On a typical afternoon, Joseph Cornell might stop in at his local Bickford’s restaurant for a cup of tea and a slice of cherry pie. One can see him now, a thin, wraithlike man at his own table, bent over a book while enjoying his snack. He reads intently, absorbed in a biography of Chopin or Goethe or some other formidable figure, pausing only to scribble a note on his paper napkin or to gaze with birdlike keenness at a waitress. Cornell was a great reader of biographies; his library included dozens of books on poets, musicians, and scientists, among others, and they attest at least partly to the difficulty he had in sustaining friendships. He fared better with the deceased. He loved to immerse himself in the lives of the illustrious dead, with whom his identification was intense, and who became his most valued coffee-shop companions as they sprang to life inside his bony box of a head.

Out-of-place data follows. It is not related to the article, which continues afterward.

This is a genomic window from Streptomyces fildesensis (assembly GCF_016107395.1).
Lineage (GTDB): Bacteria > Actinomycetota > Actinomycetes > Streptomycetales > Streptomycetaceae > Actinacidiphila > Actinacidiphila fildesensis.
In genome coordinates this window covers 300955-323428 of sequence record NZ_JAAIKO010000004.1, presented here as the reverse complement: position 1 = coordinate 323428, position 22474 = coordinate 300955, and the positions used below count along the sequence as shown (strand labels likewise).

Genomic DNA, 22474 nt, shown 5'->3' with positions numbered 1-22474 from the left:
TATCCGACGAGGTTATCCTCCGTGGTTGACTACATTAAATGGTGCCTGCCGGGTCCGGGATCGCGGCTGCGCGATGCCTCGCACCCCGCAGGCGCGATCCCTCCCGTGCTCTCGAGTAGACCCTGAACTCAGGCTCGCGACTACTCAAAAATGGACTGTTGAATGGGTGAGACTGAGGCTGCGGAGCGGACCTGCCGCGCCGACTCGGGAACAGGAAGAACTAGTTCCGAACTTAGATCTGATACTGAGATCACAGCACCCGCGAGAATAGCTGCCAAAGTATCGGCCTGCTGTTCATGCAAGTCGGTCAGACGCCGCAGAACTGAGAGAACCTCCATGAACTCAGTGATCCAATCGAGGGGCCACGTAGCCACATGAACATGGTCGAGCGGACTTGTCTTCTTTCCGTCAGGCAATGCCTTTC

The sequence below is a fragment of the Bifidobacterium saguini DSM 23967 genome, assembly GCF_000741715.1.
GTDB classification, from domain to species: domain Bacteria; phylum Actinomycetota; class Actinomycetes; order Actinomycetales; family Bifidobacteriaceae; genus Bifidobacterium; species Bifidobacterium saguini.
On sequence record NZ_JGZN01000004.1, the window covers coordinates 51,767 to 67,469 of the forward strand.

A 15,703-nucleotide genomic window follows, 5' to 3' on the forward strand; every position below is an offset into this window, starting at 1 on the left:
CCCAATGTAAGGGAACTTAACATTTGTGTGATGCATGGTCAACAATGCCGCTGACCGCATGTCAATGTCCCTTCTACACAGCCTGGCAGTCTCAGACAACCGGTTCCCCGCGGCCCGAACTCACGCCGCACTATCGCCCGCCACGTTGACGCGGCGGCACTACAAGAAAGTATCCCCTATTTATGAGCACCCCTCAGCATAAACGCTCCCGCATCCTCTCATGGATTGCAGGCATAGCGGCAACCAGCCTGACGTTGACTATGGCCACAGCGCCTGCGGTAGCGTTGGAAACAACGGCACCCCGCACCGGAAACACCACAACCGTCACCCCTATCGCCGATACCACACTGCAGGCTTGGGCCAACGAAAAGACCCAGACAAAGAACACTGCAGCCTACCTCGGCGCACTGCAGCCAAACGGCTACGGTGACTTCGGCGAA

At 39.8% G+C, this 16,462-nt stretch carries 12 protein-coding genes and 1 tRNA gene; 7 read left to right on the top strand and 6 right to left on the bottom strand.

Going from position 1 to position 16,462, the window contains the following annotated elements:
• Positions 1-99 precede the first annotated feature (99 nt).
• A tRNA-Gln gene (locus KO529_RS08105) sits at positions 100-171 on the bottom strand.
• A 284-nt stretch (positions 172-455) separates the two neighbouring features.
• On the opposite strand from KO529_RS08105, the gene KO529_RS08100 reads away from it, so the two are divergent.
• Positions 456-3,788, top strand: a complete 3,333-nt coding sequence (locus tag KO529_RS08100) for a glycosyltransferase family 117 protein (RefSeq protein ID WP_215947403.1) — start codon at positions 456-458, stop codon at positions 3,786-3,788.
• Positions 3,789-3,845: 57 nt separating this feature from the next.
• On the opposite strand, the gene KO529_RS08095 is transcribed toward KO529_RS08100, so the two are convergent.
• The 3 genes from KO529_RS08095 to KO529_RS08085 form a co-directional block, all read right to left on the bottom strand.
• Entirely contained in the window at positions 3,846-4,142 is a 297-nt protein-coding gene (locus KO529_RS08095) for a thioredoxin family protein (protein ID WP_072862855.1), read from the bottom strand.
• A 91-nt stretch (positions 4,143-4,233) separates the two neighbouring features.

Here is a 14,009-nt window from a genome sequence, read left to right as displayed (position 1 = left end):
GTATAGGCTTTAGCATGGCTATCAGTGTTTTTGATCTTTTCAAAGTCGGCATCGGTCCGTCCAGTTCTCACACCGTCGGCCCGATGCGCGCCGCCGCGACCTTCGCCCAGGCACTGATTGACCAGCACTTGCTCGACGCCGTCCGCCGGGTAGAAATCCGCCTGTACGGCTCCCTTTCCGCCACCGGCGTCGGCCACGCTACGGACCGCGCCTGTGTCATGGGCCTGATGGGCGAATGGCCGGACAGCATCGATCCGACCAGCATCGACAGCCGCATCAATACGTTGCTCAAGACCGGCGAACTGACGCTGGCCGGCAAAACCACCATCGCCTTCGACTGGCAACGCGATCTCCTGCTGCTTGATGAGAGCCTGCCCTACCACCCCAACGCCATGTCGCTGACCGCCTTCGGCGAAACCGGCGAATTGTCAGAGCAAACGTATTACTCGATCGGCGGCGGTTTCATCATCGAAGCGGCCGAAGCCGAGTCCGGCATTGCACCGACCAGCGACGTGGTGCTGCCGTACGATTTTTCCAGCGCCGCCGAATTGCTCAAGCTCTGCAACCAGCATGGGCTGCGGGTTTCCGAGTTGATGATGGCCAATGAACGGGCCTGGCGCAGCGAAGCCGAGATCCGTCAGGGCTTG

One suspects it never occurred to Cornell that one day he himself would become the subject of a biography and that someone, somewhere, would perhaps sit down at a table in a coffee-shop and open a book about him. The idea would have struck him as ludicrous, for his life was less a story than a strange situation. For most of his years, he resided with his mother and handicapped brother in their small frame house on Utopia Parkway in Queens. Cornell was no bohemian, just a gaunt man in drab clothes whose days were spent mainly in his basement workshop, where he arranged marbles, metal rings, and other frugally poetic objects in small shadow boxes—and transported five-and-dime reality into his own brand of unreality, which to him was as real as the objects in his boxes.